Price (RRP): $899; Available on plans from Telstra, Optus, and Vodafone;
Last year’s HTC One was one of the best handsets of the year, and in 2014, the company plans to impress customers with something even better, continuing the reliance on metal, simplicity, and a camera that can handle its own.
Another year, another model, and for 2014, HTC is keeping the “One” moniker it gave to phones to simplify things two years ago.
In the new edition, you’ll find upgraded specs that put the handset on par with its fiercest rival, the Samsung Galaxy S5, sporting innards that are close to identical in so many ways.
For starters, you’ll find the latest Qualcomm Snapdragon chip, the 801 model clocked at 2.5GHz with the Adreno 330 graphics chip, running alongside 2GB RAM and 16G storage, though this last part can be upgraded through the microSD slot.
Android 4.4 “KitKat” runs on the One (M8) out of the box, making it up to date as far as Google is concerned, with HTC’s Sense 6 overlay running atop Android.
Connections are now standard for flagship handsets, and you can expect 802.11a/b/g/n/ac WiFi, DLNA, GPS, Bluetooth 4.0, Near-Field Communication (NFC), infrared for controlling your TV, and the Category 4 LTE (4G) connectivity that every major telco in this country now supports.
Wired connections are — as always — very limited, and you’ll find microUSB here, running the regular 2.0 version that most phones have been charging from for years. Data can also be transferred this way simply by plugging the phone into a computer using this port and a microUSB cable.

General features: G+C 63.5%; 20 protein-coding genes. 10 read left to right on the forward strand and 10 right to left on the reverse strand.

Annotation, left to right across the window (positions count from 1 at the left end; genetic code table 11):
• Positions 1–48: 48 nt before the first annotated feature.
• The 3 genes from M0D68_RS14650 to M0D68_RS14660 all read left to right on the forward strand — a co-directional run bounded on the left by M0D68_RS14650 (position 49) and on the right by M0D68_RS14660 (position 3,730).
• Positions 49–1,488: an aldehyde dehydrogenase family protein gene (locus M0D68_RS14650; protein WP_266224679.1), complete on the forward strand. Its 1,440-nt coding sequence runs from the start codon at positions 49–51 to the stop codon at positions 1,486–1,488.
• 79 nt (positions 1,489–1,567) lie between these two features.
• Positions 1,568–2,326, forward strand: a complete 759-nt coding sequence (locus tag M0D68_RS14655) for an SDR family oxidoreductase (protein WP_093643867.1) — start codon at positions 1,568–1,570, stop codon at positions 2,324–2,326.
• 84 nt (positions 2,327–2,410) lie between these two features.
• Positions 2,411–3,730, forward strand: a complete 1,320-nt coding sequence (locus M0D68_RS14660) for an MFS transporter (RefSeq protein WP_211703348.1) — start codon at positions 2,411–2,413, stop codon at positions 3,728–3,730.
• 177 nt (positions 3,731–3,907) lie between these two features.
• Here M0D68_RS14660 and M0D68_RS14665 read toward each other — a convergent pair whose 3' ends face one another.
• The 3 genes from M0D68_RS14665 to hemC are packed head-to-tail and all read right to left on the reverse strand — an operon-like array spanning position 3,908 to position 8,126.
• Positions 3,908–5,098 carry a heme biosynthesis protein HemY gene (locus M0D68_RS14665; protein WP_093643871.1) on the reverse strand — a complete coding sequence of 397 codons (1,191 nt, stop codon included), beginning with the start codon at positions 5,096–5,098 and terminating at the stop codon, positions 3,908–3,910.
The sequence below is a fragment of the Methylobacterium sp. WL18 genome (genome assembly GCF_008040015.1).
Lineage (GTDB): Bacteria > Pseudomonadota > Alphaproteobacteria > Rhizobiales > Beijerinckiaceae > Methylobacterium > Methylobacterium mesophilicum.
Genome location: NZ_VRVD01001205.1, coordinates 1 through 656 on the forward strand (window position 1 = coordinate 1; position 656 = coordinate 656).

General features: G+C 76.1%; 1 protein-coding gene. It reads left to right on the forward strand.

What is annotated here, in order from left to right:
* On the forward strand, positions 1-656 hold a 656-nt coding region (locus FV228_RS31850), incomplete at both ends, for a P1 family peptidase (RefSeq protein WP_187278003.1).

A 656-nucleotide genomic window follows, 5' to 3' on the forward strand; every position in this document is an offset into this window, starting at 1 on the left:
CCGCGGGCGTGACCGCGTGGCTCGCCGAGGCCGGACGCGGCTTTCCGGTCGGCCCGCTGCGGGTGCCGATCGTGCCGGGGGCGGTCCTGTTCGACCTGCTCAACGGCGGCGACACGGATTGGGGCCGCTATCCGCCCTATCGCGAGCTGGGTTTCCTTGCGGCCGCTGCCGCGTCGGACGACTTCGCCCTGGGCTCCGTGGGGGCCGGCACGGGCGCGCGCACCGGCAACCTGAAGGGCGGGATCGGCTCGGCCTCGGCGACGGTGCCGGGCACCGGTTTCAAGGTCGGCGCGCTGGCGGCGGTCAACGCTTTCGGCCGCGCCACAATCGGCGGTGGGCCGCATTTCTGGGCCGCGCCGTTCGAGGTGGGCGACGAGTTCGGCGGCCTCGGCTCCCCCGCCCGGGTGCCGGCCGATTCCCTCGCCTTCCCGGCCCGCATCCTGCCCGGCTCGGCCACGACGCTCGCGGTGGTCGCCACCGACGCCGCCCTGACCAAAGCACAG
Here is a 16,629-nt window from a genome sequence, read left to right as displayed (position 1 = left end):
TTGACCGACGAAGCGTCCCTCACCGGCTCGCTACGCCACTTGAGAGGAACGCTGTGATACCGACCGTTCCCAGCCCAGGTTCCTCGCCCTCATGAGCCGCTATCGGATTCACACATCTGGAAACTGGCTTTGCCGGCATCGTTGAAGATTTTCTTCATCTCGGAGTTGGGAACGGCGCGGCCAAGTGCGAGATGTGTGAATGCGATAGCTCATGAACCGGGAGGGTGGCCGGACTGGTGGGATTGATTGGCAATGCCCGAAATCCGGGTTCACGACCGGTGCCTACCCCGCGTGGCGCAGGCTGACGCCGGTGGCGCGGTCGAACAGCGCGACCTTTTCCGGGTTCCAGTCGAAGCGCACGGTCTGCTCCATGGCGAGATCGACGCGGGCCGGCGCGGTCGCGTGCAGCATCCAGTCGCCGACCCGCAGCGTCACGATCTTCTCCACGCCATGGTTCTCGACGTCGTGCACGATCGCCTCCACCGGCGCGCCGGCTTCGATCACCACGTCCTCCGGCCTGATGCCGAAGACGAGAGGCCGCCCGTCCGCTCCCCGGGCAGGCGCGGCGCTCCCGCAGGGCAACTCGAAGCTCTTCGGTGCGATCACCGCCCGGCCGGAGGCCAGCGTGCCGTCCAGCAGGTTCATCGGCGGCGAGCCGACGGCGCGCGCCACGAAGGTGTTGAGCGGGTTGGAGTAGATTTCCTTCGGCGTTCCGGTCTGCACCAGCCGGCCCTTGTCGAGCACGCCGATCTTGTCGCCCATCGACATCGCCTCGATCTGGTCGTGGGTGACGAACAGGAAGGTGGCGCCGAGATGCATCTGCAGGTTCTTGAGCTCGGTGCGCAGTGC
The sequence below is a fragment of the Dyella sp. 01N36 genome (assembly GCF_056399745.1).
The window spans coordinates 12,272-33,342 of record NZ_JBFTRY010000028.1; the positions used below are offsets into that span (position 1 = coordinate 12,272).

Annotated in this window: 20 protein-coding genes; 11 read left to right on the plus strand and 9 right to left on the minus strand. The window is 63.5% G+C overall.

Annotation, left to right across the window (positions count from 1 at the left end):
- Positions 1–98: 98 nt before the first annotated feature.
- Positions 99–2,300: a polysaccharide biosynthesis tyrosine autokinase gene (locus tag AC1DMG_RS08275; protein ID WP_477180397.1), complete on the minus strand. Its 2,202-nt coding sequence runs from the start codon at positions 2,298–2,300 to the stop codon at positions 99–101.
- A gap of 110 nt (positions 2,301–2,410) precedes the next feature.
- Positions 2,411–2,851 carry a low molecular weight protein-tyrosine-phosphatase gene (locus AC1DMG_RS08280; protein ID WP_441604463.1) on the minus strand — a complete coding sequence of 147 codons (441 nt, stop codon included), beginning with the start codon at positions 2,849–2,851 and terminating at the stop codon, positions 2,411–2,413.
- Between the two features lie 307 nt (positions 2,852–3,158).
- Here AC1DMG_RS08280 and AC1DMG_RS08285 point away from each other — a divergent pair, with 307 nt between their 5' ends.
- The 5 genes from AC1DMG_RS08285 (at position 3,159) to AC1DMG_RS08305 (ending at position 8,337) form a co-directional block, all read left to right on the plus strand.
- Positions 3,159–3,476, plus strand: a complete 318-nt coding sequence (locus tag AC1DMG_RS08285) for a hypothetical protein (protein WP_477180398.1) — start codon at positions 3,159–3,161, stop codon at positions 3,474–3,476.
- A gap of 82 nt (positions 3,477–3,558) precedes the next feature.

Cameras are included, of course, and they’re actually main features, with dual 4 megapixel cameras on the back as part of HTC’s “Ultrapixel” technology, complete with a flash, while the front-facing camera is rated for 5 megapixels. Both cameras are capable of capturing Full HD 1080p videos.
All of these specs sit underneath a 5 inch touchscreen, capable of showing Full HD’s 1920×1080 resolution, flanked on each side by speakers which HTC calls “BoomSound” technology.
Buttons are few and far between, and even less than previous HTC handsets, as the soft buttons have been taken off and moved to the on-screen Android display, with the bottom section of the screen showing the back, home, and multitask buttons, though these can be changed depending on the program running.
Physical buttons are also lacking in abundance, with merely a volume rocker on the right, and the power button up top, which has been relocated from the left of the phone and is now on the right.
Ports are equally small in number, with merely the microUSB port and 3.5mm headset jack sitting next to it on the bottom of the handset.